Only my mother’s body was perfectly visible. I shook my head, hoping to wake up in my bed from this terrible nightmare. The carpet under my feet felt coarse, rough, and smooth all at the same time like I was standing on mixture of gravel and marbles. I ran upstairs trying my best to control my legs that had seemingly left my body the instant I answered the phone. I knelt on the floor near the railing of the stairs so I could watch my mother talk to the man.
Unlike most of the poems we have read/analyzed so far, this one didn’t seem to be about sex. He didn’t want to get her in bed; he wanted to keep her there, even if only to get a chance to lie next to her for a little longer. It seemed that the speaker just loved the woman so much that all he wanted to do was lie in bed with her all day. I don’t know, it just seemed cute, to me. On a more analytical note, the imagery in this poem was amazing, with phrases like: “liver-spotted page,” “a raucous bed of saliva,” and “ruddy-skinned pears,” to name a few.
She got out of her old beat up car and ran to her room, slamming every door in her path. As she laid in her bed, sobbing into her feather pillow, she wondered if this was the time for her to die. She has been dreading this day for over two years now, and finally it is here. Every day she woke up terrified that that day would be the God awful day her worst night mare came true. But she doesn’t have to wonder if that day would be it, because today is the day.
I took one last glance at the place that would only live on in my memory. Thoughts of my new “home” rushed through my head when my mom tapped me on the shoulder and said sweetly, “Come on, it’s time to get inside.” I turned around and sluggishly followed her into the interior of the ship. The moment I stepped into the ship, I felt a wave of the humidity gushed at my face, the temperature rising as I walk further in. The room was hot and sweaty. We found a triple bunk bed as we went deeper into the ship.
When I think back to the day my daughter was born, so many different emotions ran through me. One of which was anxiety, that this new person was about to come into my life and I didn’t have a clue what I was doing. I had awakened to my wife telling me we had to go to the hospital, that she had talked to the doctor and he was afraid that she was leaking her abiotic fluid, and that the our baby daughter might be in distress. I had gotten dressed, grabbed her bags, and started out for the hospital. After we had arrived the nurses escorted us up the delivery floor and had strapped my wife into a fetal monitor to check our baby’s status.
Coincidentally, the woman across the street walked out of her house to go to work. She saw what was going on, and ran back inside to call 911. She then came back to help me calm this helpless, old lady while the ambulance came. Whether this woman remembers it or not, I could tell the look of relief on her face when someone was finally with her and comforting her. This is the moment I realized that nursing don’t get to be on the emotional side very often.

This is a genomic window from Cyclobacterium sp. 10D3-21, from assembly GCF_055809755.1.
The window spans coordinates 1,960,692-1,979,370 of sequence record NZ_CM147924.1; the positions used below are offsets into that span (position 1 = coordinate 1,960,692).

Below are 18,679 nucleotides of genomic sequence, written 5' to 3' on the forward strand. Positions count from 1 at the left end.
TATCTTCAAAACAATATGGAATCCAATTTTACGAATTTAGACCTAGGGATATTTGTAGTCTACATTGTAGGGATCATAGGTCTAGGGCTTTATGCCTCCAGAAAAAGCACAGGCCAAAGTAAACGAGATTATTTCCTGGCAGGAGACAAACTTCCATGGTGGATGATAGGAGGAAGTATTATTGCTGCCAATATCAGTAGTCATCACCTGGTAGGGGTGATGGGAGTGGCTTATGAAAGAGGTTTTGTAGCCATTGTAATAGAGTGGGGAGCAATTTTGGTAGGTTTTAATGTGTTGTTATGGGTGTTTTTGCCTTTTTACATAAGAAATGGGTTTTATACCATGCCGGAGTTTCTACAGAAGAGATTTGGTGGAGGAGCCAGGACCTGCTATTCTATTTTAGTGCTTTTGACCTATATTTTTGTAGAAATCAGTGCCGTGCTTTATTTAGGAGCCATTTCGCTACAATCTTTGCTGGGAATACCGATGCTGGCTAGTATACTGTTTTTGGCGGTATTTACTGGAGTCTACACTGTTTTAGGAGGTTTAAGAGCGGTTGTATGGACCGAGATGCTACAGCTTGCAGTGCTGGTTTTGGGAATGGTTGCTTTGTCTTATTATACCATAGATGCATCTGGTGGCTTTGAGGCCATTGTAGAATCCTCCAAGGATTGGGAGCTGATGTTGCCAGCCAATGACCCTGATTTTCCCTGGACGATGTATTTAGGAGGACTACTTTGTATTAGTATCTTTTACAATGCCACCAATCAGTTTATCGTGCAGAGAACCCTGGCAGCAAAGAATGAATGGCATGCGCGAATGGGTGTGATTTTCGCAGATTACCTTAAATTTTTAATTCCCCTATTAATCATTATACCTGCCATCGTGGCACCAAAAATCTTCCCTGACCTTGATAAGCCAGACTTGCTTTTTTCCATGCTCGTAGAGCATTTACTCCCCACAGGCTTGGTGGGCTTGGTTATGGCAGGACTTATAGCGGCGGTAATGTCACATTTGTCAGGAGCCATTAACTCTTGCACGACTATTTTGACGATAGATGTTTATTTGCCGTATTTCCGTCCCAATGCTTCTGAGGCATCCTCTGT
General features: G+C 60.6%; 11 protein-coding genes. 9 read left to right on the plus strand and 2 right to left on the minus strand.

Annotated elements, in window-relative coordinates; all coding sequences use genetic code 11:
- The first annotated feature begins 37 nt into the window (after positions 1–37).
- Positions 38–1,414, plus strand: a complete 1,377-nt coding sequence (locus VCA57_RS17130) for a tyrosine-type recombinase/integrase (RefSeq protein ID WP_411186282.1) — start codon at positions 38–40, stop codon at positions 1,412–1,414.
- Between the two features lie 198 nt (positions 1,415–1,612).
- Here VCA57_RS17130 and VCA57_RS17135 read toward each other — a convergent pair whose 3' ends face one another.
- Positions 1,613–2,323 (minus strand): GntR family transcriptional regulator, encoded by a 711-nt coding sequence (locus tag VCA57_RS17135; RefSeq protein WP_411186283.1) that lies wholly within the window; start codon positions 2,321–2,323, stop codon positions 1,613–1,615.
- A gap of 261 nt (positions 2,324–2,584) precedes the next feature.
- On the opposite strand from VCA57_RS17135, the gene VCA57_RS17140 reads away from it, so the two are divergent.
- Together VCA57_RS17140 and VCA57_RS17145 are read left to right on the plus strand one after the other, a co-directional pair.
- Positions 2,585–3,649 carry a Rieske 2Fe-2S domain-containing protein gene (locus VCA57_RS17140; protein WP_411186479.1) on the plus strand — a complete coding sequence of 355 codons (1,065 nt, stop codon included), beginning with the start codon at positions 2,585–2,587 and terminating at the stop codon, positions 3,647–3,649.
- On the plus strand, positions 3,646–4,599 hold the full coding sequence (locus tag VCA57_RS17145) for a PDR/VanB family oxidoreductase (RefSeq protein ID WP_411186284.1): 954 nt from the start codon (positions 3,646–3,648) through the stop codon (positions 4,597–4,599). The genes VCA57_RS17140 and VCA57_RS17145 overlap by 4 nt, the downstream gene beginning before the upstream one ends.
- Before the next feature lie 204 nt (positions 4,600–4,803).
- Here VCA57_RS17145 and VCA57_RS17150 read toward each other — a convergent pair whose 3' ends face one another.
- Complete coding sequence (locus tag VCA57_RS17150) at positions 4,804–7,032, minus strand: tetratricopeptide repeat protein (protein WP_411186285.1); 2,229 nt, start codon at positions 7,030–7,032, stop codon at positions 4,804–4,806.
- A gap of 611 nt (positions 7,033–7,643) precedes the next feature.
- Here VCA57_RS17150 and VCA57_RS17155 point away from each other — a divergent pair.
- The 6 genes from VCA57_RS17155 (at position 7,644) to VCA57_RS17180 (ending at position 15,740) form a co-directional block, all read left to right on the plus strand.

I’m not keeping track of time due to the rush of rescheduling everything. Finally I look at my watch and notice it is 7:00pm, no sight of Gwen, my client. I finally go to the ticket counter and inquire. Was told she was not on the flight, at that point I panicked. Rushed back to my car to call Gwen and see if she just missed her flight, and would be on the next one.
I didn’t want to drive fast so I slowly got to Jordan’s house. When I got there the power went out and we had no flashlights. I had to drive to the store in the storm. I arrived at super Wal-Mart and was looking around for flashlights. The store had an announcement to finish shopping because they were closing.
“Grandmother” by William McIlvanney By the time I knew my grandmother she was dead. Before that she was where I thought she stood, Spectacles, slippers, venerable head, A standard-issue twinkle in her eyes – Familiar stage-props of grandmotherhood. It took her death to teach me they were lies. My sixteen-year-old knowingness was shocked To hear her family narrate her past In quiet nostalgic chorus. As they talked Her body stiffened on the muted fast Though well washed linen coverlet of her bed.
BEEEP! The alarm goes off. My groggy mind is drawn out of an interesting dream and slowly pulled back to reality. Just a few more minutes won’t hurt as I press the snooze for the fourth time and let my mind slip back into dreamland. The covers were so warm and my body in the most comfortable position ever.